Methods for improving finite-difference time-domain (FDTD) simulations of electromagnetic problems

Date of Award


Degree Type


Degree Name

Doctor of Philosophy (PhD)


Electrical Engineering and Computer Science


Ercument Arvas

Second Advisor

Veysel Demir

Third Advisor

Mahmoud M. El Sabbagh


Finite-difference, Time-domain, Cpml, Fdtd, Mesh refinement, Subgridding scheme

Subject Categories

Electrical and Computer Engineering


In this dissertation, two methods for improving Finite-Difference Time-Domain (FDTD) simulations of electromagnetic problems are presented. It is divided into two main parts: one is stable subgridding schemes, and the other is the convolutional perfectly matched layers (CPML) derived by piecewise linear recursive convolution (PLRC) technique.

First, the basic background of a subgridding scheme is discussed by introducing several existing prominent subgridding schemes. Based on the in-depth investigation into the essential factors composing a subgridding scheme, a standard uniform subgridding scheme with E -coupling is implemented assuring stability by symmetric coupling. Next, a novel graded sub-grid mesh is proposed to increase the stability margin. The graded sub-grid mesh combined with H -field coupling is verified to have a superior stability margin.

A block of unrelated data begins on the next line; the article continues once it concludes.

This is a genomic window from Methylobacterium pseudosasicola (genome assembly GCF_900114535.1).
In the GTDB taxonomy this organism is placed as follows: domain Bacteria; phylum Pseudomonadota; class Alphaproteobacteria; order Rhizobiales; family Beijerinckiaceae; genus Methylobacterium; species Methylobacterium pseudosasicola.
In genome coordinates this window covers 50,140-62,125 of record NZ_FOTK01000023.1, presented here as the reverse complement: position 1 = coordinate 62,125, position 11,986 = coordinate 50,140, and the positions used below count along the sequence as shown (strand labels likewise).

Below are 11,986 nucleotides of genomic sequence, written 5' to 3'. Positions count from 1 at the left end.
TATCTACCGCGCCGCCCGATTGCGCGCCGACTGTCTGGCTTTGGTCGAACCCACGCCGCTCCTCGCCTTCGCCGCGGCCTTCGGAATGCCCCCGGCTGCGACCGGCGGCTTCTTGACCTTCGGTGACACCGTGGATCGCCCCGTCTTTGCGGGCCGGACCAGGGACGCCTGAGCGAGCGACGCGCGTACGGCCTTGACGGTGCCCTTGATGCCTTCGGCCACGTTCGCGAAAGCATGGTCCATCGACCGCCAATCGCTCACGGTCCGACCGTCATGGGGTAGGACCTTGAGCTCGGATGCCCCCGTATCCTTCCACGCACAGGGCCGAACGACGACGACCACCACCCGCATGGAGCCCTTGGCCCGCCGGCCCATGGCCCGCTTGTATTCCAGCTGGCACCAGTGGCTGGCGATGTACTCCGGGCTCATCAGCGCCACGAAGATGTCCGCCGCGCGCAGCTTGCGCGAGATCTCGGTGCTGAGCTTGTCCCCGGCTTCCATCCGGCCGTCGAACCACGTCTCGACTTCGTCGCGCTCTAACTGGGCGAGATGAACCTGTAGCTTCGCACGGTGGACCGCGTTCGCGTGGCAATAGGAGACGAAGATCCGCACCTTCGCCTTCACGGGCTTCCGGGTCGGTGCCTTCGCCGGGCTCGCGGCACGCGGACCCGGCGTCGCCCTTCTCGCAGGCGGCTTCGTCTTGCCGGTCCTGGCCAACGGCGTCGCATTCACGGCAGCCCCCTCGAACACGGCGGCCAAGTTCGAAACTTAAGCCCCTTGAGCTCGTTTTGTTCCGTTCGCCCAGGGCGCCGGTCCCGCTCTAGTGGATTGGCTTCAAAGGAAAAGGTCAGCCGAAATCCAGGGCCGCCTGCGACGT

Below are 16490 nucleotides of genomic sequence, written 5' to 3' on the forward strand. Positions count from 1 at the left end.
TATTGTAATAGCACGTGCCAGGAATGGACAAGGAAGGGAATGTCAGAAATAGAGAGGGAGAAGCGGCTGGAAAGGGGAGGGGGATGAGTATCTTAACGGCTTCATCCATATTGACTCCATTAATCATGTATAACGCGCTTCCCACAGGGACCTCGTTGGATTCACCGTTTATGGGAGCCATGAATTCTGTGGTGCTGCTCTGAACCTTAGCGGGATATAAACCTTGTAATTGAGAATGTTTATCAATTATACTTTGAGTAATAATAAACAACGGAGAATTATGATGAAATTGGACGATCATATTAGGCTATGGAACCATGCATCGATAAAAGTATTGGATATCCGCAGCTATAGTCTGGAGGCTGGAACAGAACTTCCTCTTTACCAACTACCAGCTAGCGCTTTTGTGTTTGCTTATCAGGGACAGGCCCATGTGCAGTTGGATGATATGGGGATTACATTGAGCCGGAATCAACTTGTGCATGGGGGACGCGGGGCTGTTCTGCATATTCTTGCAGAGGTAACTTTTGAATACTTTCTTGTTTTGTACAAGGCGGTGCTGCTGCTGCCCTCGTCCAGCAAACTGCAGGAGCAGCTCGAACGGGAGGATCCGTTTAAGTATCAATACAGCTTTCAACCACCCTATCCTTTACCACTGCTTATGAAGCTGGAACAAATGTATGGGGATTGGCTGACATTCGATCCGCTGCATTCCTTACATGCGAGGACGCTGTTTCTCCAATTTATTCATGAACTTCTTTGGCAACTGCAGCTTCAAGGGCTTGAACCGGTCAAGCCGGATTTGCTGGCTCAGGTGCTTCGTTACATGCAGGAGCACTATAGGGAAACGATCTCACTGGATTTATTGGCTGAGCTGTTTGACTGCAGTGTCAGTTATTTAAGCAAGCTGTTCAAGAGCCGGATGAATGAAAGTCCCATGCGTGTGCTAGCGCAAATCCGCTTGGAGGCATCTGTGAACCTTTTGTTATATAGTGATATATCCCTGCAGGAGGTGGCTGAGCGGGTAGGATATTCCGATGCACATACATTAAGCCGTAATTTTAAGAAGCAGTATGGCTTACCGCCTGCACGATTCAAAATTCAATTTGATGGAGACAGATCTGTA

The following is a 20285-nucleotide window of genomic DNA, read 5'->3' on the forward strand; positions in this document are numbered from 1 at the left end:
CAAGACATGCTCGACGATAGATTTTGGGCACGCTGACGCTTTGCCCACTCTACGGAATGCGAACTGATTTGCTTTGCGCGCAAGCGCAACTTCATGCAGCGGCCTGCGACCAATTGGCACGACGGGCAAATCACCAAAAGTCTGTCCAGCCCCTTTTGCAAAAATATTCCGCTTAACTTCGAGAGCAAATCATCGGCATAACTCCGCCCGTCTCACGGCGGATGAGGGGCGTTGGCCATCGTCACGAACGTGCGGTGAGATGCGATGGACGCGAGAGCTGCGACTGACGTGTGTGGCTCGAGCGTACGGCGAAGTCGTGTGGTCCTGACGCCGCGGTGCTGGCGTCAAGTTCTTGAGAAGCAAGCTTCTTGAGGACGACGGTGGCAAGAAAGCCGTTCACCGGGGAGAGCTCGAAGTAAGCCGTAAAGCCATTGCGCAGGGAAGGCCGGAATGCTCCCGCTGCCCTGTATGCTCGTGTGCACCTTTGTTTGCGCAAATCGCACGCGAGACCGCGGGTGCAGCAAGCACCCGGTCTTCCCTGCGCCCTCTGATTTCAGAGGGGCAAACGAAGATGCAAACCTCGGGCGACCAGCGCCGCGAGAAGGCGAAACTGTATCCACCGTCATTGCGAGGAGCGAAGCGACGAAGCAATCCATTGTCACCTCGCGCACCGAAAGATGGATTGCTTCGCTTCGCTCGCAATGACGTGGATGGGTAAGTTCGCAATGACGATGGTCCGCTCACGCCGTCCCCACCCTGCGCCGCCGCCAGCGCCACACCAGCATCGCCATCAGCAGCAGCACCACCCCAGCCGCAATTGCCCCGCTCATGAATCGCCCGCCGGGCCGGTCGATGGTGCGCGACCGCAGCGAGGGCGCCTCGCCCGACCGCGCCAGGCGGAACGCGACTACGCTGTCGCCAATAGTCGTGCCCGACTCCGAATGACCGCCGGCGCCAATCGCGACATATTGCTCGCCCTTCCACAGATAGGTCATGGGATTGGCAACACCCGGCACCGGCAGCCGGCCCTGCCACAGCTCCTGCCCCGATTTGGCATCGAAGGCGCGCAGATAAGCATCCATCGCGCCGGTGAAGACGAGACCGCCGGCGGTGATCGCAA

For four different realistic electromagnetic problems, accuracy and efficiency estimations are carried out with respect to three implemented subgridding schemes. The numerical experiments prove that the proposed subgridding scheme yields improved simulation accuracy and efficiency. Moreover, the accuracy performance is enhanced further by using optimal interpolation methods without computational efficiency trade-off.

For the second part of this dissertation, the CPML is reformulated using the PLRC method to improve absorption performance. The numerical reflection of the new piecewise-linear (PL) CPML is verified through a couple of experiments. The PL-CPML is shown to provide better reflection performance in both time-domain and frequency-domain evaluations than existing CPML in all of the numerical experiments. It is concluded that the improved accuracy compensates more than the slightly increased computational cost.


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